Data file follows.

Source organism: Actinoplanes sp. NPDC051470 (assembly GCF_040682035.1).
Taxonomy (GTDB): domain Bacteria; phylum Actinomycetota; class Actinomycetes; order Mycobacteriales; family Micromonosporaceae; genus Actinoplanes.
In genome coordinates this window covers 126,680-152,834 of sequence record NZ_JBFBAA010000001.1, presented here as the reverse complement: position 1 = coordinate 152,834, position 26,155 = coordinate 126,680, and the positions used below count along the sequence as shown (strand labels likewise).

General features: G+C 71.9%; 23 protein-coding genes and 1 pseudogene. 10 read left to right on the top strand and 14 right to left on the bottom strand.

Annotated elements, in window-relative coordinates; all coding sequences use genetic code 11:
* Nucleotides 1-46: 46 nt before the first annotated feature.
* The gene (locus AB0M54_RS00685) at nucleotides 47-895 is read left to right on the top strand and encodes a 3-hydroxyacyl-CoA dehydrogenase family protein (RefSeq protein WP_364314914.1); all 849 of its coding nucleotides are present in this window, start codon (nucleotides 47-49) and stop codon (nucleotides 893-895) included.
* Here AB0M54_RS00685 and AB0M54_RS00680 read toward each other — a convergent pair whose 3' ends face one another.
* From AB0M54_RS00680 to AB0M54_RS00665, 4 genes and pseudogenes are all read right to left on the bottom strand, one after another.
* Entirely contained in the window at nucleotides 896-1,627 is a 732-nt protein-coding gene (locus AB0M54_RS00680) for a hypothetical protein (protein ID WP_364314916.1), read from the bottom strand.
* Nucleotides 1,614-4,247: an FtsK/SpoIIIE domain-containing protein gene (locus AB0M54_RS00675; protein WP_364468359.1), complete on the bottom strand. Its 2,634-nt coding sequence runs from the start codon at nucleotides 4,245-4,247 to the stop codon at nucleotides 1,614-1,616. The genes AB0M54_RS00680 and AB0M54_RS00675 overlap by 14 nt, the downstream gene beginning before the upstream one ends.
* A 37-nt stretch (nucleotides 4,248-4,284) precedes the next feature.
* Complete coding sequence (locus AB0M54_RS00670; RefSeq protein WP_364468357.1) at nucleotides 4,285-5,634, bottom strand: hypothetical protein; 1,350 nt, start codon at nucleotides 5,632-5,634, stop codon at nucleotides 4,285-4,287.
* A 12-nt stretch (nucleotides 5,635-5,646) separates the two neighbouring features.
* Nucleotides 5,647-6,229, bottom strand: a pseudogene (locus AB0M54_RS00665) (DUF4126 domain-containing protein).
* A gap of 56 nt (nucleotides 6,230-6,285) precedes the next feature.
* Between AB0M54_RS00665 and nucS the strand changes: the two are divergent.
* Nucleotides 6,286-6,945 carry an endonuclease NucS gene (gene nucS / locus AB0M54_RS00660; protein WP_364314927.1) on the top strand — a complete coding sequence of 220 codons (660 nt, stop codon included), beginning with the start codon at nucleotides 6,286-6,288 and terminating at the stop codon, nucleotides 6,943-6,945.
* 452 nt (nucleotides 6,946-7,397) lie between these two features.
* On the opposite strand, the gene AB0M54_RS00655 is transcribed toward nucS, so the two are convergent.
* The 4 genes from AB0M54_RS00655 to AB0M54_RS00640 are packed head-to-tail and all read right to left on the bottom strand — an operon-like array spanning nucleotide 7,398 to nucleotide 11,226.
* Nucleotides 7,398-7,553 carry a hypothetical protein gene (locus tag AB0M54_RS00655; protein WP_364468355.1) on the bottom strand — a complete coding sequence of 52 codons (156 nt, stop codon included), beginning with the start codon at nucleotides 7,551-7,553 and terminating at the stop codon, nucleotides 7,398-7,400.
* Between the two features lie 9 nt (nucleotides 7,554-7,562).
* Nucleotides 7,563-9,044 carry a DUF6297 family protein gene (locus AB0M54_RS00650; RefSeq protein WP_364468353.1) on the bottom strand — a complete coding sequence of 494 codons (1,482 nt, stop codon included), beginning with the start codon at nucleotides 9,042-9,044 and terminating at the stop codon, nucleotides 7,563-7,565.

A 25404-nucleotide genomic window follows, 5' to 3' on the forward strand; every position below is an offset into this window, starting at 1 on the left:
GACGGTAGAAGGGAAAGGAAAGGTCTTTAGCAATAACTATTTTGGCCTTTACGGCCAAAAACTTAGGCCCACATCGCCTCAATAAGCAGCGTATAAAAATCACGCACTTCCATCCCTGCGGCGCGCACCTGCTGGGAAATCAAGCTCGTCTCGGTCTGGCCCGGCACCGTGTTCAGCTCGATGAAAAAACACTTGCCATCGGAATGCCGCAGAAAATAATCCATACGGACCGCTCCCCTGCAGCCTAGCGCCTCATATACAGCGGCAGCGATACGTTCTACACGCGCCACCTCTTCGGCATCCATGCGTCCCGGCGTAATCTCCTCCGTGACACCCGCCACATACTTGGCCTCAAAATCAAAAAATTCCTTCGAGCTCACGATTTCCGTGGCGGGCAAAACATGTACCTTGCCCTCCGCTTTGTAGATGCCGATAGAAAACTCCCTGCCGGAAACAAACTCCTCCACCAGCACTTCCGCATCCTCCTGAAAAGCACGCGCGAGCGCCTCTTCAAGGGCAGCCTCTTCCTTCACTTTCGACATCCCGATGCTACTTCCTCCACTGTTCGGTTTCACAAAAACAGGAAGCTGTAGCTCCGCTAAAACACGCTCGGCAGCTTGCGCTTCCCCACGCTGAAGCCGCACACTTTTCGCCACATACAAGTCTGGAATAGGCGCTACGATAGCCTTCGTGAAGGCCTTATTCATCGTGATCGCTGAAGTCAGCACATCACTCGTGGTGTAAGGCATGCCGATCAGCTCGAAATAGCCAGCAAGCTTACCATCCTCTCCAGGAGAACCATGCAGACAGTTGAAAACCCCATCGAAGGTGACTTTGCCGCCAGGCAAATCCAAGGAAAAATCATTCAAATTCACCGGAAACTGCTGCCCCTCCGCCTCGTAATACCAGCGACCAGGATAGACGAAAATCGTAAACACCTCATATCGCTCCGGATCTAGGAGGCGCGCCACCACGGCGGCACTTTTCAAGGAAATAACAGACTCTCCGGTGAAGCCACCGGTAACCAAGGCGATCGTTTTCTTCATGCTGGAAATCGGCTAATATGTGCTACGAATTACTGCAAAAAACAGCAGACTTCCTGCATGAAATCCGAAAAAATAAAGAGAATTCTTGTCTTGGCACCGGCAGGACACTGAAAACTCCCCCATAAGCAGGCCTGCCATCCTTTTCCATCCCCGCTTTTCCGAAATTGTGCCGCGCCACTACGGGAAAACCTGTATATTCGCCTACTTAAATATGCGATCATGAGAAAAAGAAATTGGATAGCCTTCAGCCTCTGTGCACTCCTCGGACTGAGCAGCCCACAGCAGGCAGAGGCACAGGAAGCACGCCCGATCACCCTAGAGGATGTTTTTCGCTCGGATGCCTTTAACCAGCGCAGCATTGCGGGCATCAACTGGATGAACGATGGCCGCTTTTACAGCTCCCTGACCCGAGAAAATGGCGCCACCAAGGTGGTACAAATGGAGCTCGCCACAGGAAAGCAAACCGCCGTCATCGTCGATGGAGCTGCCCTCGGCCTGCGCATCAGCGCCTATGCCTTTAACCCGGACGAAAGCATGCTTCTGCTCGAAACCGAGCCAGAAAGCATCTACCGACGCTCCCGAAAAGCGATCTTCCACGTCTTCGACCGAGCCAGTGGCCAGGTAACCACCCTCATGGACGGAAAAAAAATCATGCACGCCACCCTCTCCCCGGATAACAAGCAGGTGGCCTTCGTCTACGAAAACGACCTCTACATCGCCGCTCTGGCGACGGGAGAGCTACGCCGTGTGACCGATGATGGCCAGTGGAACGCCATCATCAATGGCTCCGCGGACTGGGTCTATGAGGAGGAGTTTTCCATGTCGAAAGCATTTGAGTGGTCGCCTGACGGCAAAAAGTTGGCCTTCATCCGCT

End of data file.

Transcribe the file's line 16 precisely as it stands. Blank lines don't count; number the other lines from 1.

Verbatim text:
* A gap of 56 nt (nucleotides 6,230-6,285) precedes the next feature.